Ethical Performance
inside intelligence for responsible business


Financial services customers suffer massive data breach in Korea

February 2014

In early December last year, a District Prosecutors’ Office near Busan, Korea’s second city, announced there had been leaks of customer information from the Korean branches of Citibank and Standard Chartered Bank. About 137,000 pieces of information from the banks were sold to companies marketing loans.

This was not the first time. Over the past five years, about 10 major financial companies – both credit cards and banks – had suffered leaks. Employees or data security technicians had simply downloaded personal data and sold it to supplement their incomes. Despite the increasing attention paid to cyber security, there appeared to be a worrying lack of attention to ensure that access to personal data was not abused. Quietly, the Financial Services Commission (FSC) asked 16 companies to conduct internal inspections.

More recently this year, the regulator revealed that some 20m bank clients’ personal data, including bank account numbers, addresses and credit ratings, were leaked from three leading credit card firms -- KB Kookmin, Nonghyup, and Lotte. A leak also occurred at Kookmin Bank, which shared its customer data with its affiliated credit card firm.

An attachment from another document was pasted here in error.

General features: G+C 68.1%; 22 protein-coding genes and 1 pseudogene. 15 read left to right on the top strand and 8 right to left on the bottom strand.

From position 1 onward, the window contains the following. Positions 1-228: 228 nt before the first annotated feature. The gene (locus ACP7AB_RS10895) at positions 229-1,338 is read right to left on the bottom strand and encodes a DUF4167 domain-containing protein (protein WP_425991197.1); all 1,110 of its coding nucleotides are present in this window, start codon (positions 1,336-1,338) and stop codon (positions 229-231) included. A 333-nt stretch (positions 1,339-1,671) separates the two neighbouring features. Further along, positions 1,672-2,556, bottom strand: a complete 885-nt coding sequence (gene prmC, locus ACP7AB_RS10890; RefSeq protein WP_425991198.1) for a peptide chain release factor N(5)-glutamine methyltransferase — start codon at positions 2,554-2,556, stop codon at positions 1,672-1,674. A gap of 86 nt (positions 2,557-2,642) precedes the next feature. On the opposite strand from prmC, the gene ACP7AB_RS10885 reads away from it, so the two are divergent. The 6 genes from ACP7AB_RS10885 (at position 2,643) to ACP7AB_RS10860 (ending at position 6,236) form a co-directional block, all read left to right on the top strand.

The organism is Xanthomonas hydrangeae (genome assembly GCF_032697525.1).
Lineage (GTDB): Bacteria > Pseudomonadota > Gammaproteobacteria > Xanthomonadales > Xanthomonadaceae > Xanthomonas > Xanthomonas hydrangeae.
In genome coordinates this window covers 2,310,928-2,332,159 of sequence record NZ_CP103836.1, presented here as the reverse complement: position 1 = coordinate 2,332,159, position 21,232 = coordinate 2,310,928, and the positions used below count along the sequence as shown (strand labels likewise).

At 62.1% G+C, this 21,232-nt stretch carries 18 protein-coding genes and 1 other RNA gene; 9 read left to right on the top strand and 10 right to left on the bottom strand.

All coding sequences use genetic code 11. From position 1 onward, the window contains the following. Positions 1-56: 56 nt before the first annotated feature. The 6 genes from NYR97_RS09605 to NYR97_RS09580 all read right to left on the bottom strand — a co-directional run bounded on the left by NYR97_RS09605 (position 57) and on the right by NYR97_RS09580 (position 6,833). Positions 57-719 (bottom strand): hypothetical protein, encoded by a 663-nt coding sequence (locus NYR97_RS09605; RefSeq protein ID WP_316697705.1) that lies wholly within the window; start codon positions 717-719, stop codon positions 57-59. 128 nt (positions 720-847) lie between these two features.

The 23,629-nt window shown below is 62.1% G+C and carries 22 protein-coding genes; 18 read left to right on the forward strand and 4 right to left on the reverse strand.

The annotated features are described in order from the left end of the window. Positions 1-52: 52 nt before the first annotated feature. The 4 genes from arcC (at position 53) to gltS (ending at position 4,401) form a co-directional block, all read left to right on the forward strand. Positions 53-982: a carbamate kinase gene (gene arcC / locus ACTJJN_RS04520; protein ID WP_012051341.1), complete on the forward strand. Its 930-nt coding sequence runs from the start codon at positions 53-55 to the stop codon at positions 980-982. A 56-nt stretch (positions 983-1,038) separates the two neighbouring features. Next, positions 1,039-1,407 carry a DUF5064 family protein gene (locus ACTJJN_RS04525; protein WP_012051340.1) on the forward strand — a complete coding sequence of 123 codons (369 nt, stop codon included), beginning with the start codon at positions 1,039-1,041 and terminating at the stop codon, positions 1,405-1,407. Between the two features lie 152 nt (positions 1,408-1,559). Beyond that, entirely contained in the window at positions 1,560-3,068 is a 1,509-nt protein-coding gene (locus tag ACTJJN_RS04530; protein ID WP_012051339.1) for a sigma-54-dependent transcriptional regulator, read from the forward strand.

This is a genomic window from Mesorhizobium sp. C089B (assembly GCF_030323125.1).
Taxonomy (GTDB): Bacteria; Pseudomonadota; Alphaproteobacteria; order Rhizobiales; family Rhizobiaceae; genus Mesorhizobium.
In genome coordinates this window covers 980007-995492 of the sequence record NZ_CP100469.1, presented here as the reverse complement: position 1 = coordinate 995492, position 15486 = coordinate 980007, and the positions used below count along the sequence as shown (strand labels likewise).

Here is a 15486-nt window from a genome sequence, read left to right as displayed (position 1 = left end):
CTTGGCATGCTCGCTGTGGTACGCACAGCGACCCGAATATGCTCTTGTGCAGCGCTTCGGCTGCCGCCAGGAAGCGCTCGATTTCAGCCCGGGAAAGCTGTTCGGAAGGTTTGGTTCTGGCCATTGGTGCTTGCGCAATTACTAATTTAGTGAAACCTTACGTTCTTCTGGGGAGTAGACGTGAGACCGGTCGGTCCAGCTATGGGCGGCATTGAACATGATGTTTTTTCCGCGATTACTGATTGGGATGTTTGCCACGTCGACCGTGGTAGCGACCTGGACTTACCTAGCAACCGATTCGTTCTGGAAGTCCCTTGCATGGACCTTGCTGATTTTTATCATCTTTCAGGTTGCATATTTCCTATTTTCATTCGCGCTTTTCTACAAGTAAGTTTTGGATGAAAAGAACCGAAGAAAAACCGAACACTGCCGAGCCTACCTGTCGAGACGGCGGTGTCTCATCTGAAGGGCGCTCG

A technician hired by the Korea Credit Bureau, a ratings firm that companies used to help improve their data security systems, stole the data. According to the FSC, the technician, now under arrest, stole personal information on 104m credit cards issued by the KB Financial Group, the NongHyup Financial Group, and Lotte Card from May 2012 to December 2013 by copying it all onto USB devices.

The FSC has instructed financial institutions to check their security. This month, it plans to announce comprehensive measures to protect personal data handled by financial firms. These are expected to include penalties such as heavy fines and the dismissal of senior executives at affected companies.

When news of the scale of the leaks became public, customers flooded the offices of affected banks and credit card firms to cancel or change their cards. Call centres and websites were downed by the upsurge in traffic. Within three days, almost 3 m people succeeded in cancelling their cards or applying for a new one.

Heads of the three credit card companies gave a joint news conference, bowing in apology before television cameras and promising compensation for any financial losses to customers. Civic groups announced lawsuits against the card companies. About 20 senior executives in credit card companies and banks have so far tendered their resignations.

UK & NI Ireland | Data Protection


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